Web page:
With the introduction of low-osmolar, nonionic contrast media in the early 1980s, the prevalence of adverse reactions could be significantly reduced (1). Nonetheless, because of the increasingly widespread use of imaging diagnostic procedures, side-effects caused by contrast media represent a serious problem. Adverse drug reactions, classified as immediate and delayed reactions, occur in 5–20% of patients undergoing contrast enhanced examinations (2). However, only a fraction of these reactions is caused by a T-cell mediated late-type allergy to contrast medium compounds. Estimation of the exact percentage of allergic reactions among delayed adverse drug reactions is difficult because only a minority of patients with contrast medium intolerance are transferred to an allergological unit for performing a complete allergological workup.
We report a 63-year-old woman who developed first a generalized maculopapular and then, upon re-exposure, macular exanthema within 24 h following intravenous application of Ultravist 300® (iopromid) as contrast medium for chest computed tomography (CT) scans. The second exanthema episode occurred despite medication with oral steroids, which were given in order to treat the primary disease, i.e. non-Hodgkin lymphoma. Without specific treatment, the exanthema resolved within a few days. A complete allergological workup including patch, prick and intradermal tests revealed positive reactions for iopromid and the cross-sensitizing substances iopentol and iopamidol starting 24 h following application. Iodine compounds and contrast media compounds (trometamol, Na-Ca EDTA) neither caused immediate-type, nor late-type reactions. Histological examination of biopsy specimen of the affected skin revealed findings consistent with an allergic late-type reaction, i.e. oedema of the upper dermis, perivascular and interstitial lymphohistiocytic infiltration and intact epidermal layer. Based on the clinical, histopathological and skin test findings, a diagnosis of late-type allergy to Ultravist® 300 with cross-sensitization to the other nonionic contrast media Imagopaque® 300 (iopentol) and Solutrast® 300 (iopamidol) was made.
Although it is often supposed that adverse reactions to contrast media are the result of immediate-type or late-type reactions, an immunoglobulin E (IgE) or T-cell mediated allergy to the suspected substance is rather the exception than the rule. Only skin tests or in the case of immediate-type allergy, the detection of specific IgE antibodies can differentiate intolerance reactions from allergic reactions. This differentiation is important as the risk of developing repeated intolerance reactions to contrast medium is substantially higher for those patients with an allergy.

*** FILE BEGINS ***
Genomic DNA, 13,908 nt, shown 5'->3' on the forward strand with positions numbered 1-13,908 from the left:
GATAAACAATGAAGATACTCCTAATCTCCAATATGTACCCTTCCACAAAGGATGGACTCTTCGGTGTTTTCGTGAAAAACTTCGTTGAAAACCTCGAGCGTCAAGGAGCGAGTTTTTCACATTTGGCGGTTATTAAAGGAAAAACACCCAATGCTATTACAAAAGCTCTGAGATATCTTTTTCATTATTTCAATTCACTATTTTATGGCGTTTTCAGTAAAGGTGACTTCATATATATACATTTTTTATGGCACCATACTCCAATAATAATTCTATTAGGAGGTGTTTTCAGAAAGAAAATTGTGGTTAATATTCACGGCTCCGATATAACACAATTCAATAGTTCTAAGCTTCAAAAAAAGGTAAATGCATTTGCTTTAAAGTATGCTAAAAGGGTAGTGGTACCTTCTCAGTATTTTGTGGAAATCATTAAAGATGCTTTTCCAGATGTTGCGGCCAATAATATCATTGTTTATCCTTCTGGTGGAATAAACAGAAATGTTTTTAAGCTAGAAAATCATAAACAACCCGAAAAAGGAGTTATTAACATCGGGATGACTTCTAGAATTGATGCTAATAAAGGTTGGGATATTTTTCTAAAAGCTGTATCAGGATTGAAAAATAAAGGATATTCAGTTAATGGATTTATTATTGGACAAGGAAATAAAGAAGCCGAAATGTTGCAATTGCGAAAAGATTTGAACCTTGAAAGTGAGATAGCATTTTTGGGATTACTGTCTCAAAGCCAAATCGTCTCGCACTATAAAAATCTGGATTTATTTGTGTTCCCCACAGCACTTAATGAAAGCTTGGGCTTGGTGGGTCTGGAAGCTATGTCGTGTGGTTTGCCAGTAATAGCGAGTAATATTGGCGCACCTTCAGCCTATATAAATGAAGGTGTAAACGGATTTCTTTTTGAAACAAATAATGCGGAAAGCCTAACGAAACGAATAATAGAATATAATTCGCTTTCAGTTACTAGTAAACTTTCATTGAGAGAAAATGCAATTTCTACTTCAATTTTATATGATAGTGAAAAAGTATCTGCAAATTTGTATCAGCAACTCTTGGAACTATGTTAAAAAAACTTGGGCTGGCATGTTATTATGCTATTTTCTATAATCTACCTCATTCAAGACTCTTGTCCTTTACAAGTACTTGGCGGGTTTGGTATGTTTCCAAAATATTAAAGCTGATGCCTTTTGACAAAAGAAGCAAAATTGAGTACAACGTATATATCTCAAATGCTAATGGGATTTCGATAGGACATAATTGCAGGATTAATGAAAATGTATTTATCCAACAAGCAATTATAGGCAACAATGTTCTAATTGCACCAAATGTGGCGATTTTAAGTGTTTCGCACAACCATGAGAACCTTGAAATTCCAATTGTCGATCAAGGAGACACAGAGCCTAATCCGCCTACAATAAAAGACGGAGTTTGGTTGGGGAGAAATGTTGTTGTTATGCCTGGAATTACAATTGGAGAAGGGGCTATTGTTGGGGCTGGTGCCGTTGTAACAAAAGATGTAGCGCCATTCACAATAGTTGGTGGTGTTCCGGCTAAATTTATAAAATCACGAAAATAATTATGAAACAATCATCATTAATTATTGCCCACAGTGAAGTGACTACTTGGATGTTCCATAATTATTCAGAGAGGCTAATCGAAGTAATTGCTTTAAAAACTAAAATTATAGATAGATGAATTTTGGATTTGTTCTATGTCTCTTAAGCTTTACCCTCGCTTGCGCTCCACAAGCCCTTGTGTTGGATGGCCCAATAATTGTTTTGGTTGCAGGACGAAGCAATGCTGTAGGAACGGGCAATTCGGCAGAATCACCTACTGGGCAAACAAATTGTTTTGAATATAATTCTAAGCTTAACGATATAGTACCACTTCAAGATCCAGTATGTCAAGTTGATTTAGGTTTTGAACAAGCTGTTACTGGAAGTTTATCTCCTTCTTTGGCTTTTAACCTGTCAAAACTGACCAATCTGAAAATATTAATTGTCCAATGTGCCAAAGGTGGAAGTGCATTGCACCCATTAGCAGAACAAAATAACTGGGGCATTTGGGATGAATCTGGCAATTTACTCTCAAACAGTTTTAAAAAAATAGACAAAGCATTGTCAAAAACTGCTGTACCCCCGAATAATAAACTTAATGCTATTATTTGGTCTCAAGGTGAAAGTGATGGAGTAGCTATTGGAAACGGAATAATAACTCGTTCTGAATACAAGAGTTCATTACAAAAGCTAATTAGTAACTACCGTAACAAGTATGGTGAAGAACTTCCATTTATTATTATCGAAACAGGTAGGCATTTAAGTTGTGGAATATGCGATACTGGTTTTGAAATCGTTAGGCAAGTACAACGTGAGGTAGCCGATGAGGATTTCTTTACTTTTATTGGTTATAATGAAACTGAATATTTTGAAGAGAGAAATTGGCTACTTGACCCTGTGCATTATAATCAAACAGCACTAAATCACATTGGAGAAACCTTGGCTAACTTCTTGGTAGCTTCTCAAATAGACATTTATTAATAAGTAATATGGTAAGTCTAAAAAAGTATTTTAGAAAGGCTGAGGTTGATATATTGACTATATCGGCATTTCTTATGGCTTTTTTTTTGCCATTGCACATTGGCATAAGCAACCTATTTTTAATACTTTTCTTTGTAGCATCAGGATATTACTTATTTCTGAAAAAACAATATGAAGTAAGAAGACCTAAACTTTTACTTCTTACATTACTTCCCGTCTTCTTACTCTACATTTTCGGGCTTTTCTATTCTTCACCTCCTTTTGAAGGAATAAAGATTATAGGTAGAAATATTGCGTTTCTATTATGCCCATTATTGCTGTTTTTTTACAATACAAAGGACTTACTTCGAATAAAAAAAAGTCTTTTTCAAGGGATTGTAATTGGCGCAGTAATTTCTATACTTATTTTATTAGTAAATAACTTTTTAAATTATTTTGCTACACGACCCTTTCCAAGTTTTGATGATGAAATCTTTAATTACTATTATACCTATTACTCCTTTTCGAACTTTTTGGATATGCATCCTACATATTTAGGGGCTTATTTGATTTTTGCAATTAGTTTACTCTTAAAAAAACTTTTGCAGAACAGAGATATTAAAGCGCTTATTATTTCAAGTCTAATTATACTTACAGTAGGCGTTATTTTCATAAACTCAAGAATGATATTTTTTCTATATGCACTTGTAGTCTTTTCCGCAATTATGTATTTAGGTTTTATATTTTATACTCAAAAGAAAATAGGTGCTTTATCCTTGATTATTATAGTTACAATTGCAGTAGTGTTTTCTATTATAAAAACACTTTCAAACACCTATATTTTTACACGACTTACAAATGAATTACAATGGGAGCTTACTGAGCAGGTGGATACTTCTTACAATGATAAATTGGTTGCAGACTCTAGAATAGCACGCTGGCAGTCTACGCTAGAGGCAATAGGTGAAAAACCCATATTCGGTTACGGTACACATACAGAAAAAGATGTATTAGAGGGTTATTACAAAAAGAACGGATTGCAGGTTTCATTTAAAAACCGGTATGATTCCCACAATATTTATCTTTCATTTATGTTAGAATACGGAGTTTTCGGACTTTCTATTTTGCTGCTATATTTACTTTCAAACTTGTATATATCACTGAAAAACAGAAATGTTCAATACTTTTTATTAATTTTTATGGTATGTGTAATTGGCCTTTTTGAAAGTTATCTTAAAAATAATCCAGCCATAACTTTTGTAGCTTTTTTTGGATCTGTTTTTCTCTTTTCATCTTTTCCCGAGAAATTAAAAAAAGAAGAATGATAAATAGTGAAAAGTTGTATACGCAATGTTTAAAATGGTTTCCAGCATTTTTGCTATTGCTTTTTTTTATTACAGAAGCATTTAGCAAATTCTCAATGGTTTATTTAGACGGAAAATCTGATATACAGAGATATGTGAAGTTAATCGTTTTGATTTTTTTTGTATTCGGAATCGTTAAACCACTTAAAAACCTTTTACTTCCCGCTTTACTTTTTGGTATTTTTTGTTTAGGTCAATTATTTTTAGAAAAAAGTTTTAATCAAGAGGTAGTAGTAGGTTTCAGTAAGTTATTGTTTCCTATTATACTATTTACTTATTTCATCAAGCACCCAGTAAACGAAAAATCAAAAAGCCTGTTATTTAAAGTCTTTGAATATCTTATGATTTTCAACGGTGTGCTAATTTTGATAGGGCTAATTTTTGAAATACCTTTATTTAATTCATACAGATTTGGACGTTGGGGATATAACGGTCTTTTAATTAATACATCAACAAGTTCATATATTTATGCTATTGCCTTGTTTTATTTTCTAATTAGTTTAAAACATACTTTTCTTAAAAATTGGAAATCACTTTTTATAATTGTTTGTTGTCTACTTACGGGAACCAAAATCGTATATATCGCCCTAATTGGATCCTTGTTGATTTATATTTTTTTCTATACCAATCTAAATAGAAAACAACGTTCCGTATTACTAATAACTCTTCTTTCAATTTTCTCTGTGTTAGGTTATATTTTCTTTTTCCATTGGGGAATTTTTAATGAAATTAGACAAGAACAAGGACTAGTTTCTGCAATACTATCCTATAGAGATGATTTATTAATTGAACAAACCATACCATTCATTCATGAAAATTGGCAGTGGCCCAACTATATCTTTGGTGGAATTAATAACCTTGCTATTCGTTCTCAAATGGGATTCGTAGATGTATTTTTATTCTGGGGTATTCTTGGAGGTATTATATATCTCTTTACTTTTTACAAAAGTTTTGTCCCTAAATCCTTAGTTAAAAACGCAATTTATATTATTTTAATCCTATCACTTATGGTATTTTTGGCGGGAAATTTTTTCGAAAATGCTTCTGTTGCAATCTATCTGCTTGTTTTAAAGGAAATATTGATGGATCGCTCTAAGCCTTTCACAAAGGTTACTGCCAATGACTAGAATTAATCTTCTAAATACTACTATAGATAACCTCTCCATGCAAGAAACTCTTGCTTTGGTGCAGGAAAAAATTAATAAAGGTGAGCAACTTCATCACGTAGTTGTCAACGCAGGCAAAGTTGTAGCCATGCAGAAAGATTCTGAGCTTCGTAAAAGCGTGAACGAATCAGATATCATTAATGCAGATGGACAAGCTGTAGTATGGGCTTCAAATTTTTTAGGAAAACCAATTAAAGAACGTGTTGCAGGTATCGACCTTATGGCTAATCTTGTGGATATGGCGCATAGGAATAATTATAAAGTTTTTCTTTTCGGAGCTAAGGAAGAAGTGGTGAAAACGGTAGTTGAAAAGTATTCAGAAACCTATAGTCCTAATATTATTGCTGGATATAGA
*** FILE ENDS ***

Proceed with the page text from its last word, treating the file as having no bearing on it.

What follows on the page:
Interestingly, in the reported case the skin reaction to iopromid occurred despite the medication with oral steroids. Several cases of intolerance reactions to contrast media under medication with antihistamines or corticosteroids have been described in the literature (2, 3). In patients with a prior adverse reaction to contrast medium, the frequency of a breakthrough reaction to peripheral low-osmolar contrast medium injection despite steroid premedication is still calculated to be 12%. Typically, breakthrough reactions are of similar severity to the patient's initial reaction, although they may be more severe. Thus it is important to set strict indications for examinations with radiopaque material for patients who previously had adverse reactions to contrast media. Nevertheless, if contrast enhanced scans are mandatory, corticosteroids and antihistamines should be given for pretreatment. We recommend the administration of prednisone 50 mg orally 13, 7, and 1 h and H1 and H2 antihistamines intravenously 5 min prior to the contrast media infusion.